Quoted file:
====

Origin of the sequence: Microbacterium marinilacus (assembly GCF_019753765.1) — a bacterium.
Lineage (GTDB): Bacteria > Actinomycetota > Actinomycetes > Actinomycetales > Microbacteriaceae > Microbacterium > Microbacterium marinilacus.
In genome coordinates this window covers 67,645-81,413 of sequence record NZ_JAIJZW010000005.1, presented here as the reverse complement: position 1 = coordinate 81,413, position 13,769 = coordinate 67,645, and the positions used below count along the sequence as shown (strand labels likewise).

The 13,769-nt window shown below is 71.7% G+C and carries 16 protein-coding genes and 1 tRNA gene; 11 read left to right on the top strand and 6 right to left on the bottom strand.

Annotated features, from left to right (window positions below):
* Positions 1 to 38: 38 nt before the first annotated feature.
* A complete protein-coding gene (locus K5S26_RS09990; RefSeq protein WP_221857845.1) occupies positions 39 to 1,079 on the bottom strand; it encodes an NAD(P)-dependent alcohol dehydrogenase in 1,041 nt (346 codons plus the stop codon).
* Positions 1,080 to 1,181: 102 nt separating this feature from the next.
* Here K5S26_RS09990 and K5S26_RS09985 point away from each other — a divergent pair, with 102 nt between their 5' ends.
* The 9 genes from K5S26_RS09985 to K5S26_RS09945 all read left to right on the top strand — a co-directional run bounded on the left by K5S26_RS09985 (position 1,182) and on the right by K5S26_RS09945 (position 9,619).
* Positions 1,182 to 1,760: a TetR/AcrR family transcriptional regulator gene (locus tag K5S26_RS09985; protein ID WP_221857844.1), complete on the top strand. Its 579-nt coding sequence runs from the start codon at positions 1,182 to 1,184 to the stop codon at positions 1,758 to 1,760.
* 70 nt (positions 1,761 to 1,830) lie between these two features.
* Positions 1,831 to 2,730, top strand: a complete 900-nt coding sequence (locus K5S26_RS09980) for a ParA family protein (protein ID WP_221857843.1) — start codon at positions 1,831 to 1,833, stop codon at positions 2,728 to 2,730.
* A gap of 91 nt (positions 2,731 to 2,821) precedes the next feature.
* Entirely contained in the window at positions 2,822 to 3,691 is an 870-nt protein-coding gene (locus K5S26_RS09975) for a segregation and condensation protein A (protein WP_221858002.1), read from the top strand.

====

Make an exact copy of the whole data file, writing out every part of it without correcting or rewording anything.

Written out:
Origin of the sequence: Microbacterium marinilacus (assembly GCF_019753765.1) — a bacterium.
Lineage (GTDB): Bacteria > Actinomycetota > Actinomycetes > Actinomycetales > Microbacteriaceae > Microbacterium > Microbacterium marinilacus.
In genome coordinates this window covers 67,645-81,413 of sequence record NZ_JAIJZW010000005.1, presented here as the reverse complement: position 1 = coordinate 81,413, position 13,769 = coordinate 67,645, and the positions used below count along the sequence as shown (strand labels likewise).

The 13,769-nt window shown below is 71.7% G+C and carries 16 protein-coding genes and 1 tRNA gene; 11 read left to right on the top strand and 6 right to left on the bottom strand.

Annotated features, from left to right (window positions below):
* Positions 1 to 38: 38 nt before the first annotated feature.
* A complete protein-coding gene (locus K5S26_RS09990; RefSeq protein WP_221857845.1) occupies positions 39 to 1,079 on the bottom strand; it encodes an NAD(P)-dependent alcohol dehydrogenase in 1,041 nt (346 codons plus the stop codon).
* Positions 1,080 to 1,181: 102 nt separating this feature from the next.
* Here K5S26_RS09990 and K5S26_RS09985 point away from each other — a divergent pair, with 102 nt between their 5' ends.
* The 9 genes from K5S26_RS09985 to K5S26_RS09945 all read left to right on the top strand — a co-directional run bounded on the left by K5S26_RS09985 (position 1,182) and on the right by K5S26_RS09945 (position 9,619).
* Positions 1,182 to 1,760: a TetR/AcrR family transcriptional regulator gene (locus tag K5S26_RS09985; protein ID WP_221857844.1), complete on the top strand. Its 579-nt coding sequence runs from the start codon at positions 1,182 to 1,184 to the stop codon at positions 1,758 to 1,760.
* 70 nt (positions 1,761 to 1,830) lie between these two features.
* Positions 1,831 to 2,730, top strand: a complete 900-nt coding sequence (locus K5S26_RS09980) for a ParA family protein (protein ID WP_221857843.1) — start codon at positions 1,831 to 1,833, stop codon at positions 2,728 to 2,730.
* A gap of 91 nt (positions 2,731 to 2,821) precedes the next feature.
* Entirely contained in the window at positions 2,822 to 3,691 is an 870-nt protein-coding gene (locus K5S26_RS09975) for a segregation and condensation protein A (protein WP_221858002.1), read from the top strand.